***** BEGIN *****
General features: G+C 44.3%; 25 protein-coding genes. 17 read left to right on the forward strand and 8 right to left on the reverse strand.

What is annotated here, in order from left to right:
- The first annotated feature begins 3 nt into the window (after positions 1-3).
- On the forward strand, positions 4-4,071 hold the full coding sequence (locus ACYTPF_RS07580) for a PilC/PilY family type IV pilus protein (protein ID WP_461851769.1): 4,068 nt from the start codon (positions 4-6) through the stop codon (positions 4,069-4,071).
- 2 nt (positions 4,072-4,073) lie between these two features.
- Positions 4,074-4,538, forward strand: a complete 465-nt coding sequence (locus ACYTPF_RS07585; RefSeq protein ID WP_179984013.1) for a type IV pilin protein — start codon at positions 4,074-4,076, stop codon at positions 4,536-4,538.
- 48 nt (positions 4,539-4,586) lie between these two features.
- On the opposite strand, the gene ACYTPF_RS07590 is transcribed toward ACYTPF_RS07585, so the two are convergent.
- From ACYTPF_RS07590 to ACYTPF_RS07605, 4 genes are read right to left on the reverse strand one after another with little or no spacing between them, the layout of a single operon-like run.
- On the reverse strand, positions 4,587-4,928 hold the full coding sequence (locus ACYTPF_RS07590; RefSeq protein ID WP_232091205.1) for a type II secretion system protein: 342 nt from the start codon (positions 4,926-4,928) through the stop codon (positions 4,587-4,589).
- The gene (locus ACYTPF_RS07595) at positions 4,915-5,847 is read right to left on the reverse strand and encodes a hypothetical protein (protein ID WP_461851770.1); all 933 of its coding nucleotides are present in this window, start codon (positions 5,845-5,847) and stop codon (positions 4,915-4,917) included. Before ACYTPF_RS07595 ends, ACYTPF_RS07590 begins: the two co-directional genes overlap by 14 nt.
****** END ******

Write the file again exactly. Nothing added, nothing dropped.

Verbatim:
General features: G+C 44.3%; 25 protein-coding genes. 17 read left to right on the forward strand and 8 right to left on the reverse strand.

What is annotated here, in order from left to right:
- The first annotated feature begins 3 nt into the window (after positions 1-3).
- On the forward strand, positions 4-4,071 hold the full coding sequence (locus ACYTPF_RS07580) for a PilC/PilY family type IV pilus protein (protein ID WP_461851769.1): 4,068 nt from the start codon (positions 4-6) through the stop codon (positions 4,069-4,071).
- 2 nt (positions 4,072-4,073) lie between these two features.
- Positions 4,074-4,538, forward strand: a complete 465-nt coding sequence (locus ACYTPF_RS07585; RefSeq protein ID WP_179984013.1) for a type IV pilin protein — start codon at positions 4,074-4,076, stop codon at positions 4,536-4,538.
- 48 nt (positions 4,539-4,586) lie between these two features.
- On the opposite strand, the gene ACYTPF_RS07590 is transcribed toward ACYTPF_RS07585, so the two are convergent.
- From ACYTPF_RS07590 to ACYTPF_RS07605, 4 genes are read right to left on the reverse strand one after another with little or no spacing between them, the layout of a single operon-like run.
- On the reverse strand, positions 4,587-4,928 hold the full coding sequence (locus ACYTPF_RS07590; RefSeq protein ID WP_232091205.1) for a type II secretion system protein: 342 nt from the start codon (positions 4,926-4,928) through the stop codon (positions 4,587-4,589).
- The gene (locus ACYTPF_RS07595) at positions 4,915-5,847 is read right to left on the reverse strand and encodes a hypothetical protein (protein ID WP_461851770.1); all 933 of its coding nucleotides are present in this window, start codon (positions 5,845-5,847) and stop codon (positions 4,915-4,917) included. Before ACYTPF_RS07595 ends, ACYTPF_RS07590 begins: the two co-directional genes overlap by 14 nt.